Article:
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The government has held extensive discussions over the past few weeks to overhaul the new personal income tax regime without exemptions, with a new plan expected to be announced in the Union budget on 1 February, a person aware of the development said.

One of the proposals examined is to add more slabs to the new income tax scheme so that the income range covered in each slab is narrower, preventing taxpayers with diverse incomes from clustering in wide slabs, said a second person, who also spoke on condition of anonymity.

Balancing act
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Balancing act

“Extensive discussions have been held, and you have to wait for the budget for the revised scheme," the first person said.

The discussions in the finance ministry were around two key aspects. One is about making the new personal income tax regime more acceptable while keeping it simple, and second, whether the shift to the new income tax regime by a large number of individuals should be a revenue-neutral affair for the exchequer and to what extent, if at all, the government can forgo revenue so that the Centre’s overall fiscal maths does not get upset.

“First, you have to see whether moving to the new system should be revenue-neutral or you can give up, say, 20,000-25,000 crore or so in revenue. Also, the slabs should not be such that it gives a perverse incentive for people to remain in a lower slab," the second person cited above said.

Currently, there are six slabs in the new personal income tax regime, starting with the 2.5-5 lakh income bracket taxed at 5%, which progresses to 10%, 15%, 20% and to 25% with each increase in income of 2.5 lakh and then to the 30% rate for those earning 15 lakh and above.

Compared to this, the old tax filing regime has only three—5% tax for income in the range of 2.5-5 lakh, 20% for income of 5-10 lakh and 30% for income above that.

One key challenge for the government to sacrifice revenue in sweetening the new income tax scheme is that despite the perception about the middle class bearing high-income taxes, policymakers are grappling with the fact that of the more than 70 million assessees, only a small portion actually pay tax and the rest file returns showing no tax liability.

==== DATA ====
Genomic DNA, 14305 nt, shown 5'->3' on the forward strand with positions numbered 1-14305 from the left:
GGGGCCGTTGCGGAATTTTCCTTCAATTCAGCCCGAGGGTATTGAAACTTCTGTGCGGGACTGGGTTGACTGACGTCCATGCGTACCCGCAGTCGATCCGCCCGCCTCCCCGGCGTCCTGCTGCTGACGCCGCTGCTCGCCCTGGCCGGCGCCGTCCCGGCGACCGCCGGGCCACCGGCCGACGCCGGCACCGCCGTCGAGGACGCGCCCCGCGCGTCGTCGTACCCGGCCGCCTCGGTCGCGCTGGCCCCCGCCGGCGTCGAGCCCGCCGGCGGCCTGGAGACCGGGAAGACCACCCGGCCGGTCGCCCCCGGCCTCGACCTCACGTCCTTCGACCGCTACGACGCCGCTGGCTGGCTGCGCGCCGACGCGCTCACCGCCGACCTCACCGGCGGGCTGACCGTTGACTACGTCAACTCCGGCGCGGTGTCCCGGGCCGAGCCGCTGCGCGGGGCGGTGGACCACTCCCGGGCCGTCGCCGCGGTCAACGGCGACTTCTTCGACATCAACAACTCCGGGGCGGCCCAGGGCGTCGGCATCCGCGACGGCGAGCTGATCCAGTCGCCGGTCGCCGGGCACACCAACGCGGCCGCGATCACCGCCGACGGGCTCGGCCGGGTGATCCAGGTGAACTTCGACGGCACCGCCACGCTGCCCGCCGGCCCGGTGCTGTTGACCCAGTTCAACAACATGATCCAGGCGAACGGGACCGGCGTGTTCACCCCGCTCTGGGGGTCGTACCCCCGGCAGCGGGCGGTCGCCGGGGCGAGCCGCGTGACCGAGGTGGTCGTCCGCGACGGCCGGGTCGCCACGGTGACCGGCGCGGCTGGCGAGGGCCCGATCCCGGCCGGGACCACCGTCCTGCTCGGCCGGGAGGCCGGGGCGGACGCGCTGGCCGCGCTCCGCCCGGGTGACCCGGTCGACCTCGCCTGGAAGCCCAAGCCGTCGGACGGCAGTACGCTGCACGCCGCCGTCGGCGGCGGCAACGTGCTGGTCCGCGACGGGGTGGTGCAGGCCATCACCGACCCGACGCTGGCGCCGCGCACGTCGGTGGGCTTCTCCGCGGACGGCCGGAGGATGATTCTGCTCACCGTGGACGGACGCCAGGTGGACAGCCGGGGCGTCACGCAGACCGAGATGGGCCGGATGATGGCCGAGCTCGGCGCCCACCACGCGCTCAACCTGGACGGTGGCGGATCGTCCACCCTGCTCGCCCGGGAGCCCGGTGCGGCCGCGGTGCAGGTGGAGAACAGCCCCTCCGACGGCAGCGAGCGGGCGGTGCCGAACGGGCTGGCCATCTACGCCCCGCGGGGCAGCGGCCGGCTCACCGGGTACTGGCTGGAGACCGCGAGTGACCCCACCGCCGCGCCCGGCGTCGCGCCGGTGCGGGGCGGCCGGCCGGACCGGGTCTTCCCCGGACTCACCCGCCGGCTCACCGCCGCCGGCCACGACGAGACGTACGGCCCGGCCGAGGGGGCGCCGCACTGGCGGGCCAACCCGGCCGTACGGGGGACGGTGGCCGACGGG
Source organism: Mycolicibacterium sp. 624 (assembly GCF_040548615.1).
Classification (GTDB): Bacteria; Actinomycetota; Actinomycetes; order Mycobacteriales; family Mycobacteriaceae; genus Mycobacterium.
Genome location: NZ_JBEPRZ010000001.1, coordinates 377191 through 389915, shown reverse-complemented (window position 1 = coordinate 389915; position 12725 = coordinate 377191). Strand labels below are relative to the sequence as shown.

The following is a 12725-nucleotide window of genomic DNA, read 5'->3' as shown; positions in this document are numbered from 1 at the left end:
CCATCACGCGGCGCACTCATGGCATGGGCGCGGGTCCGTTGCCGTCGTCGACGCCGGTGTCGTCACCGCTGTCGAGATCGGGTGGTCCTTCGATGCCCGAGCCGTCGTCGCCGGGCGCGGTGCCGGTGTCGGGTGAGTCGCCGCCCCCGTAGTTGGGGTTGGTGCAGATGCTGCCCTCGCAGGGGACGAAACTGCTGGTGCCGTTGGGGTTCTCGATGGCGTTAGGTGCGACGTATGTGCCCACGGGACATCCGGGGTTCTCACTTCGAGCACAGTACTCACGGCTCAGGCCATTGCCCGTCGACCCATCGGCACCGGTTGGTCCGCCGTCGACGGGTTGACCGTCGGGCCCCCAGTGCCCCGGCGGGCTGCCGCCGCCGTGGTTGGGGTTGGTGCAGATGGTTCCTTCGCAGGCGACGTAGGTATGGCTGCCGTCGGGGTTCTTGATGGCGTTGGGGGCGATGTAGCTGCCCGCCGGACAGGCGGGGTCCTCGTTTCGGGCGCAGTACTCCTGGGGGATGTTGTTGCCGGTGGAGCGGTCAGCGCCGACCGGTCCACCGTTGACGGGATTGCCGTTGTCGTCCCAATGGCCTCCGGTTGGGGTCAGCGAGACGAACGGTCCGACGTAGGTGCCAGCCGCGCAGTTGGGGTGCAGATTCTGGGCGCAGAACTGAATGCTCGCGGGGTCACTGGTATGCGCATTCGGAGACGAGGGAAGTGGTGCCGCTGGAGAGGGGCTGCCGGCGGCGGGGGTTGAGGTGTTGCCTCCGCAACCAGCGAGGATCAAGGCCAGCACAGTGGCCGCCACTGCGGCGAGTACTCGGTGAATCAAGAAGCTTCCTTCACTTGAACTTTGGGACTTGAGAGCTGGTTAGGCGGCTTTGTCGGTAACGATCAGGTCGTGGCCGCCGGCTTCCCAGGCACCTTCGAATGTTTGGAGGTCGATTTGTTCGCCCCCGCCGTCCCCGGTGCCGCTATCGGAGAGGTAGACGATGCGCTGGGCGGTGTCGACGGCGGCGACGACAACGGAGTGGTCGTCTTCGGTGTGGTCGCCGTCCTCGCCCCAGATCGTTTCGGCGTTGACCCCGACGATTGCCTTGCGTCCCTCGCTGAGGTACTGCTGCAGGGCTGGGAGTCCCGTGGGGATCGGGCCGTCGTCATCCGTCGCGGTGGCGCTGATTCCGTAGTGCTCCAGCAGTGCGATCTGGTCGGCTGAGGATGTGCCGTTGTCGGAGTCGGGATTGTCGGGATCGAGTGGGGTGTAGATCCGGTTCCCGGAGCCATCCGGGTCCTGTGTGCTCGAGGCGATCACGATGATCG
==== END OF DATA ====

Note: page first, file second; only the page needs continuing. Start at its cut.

Prime Minister Narendra Modi had in August 2020 highlighted at a tax event that in a country of 130 billion people, only 15 million pay income tax, excluding those filing returns with no taxable income.

Queries emailed to the spokesperson for the finance ministry on Tuesday remained unanswered at the time of publishing. The spokesperson for the Central Board of Direct Taxes declined to comment on queries sent by Mint saying that the Union budget is a highly confidential document.

Experts said revenue would be a key concern for the government while reworking the new tax scheme, but it needs to offer benefits for an individual to get on board.

According to Archit Gupta, founder and chief executive officer of Clear, a tax and fintech software as a service (SAAS) company, revenue considerations cannot be kept out of the equation, and the question is how to beneficially refine the scheme without the exchequer feeling the pinch.

“It is a fine balance to be achieved. One benefit offered under the new tax regime is that there is no need for bills and receipts to be submitted, yet it has not found much favour. The government has had the chance to review the scheme’s adoption. A higher basic exemption limit and relief on severance pay received by individuals who have been laid off could be considered," said Gupta. Given the overall fiscal situation, it appears it will be very challenging for the government to do something extraordinary in sweetening the scheme, Gupta said.

In a presentation shared with Mint on improving the adoption of the new tax regime, EY said that the basic exemption limit could be raised from 2.5 lakh to 5 lakh and certain deductions like investment in provident fund and interest payment on home loans that are currently allowed under the old scheme could be offered under the new scheme.

ABOUT THE AUTHOR

Gireesh Chandra Prasad

Gireesh has over 22 years of experience in business journalism covering diverse aspects of the economy, including finance, taxation, energy, aviation, corporate and bankruptcy laws, accounting and auditing.
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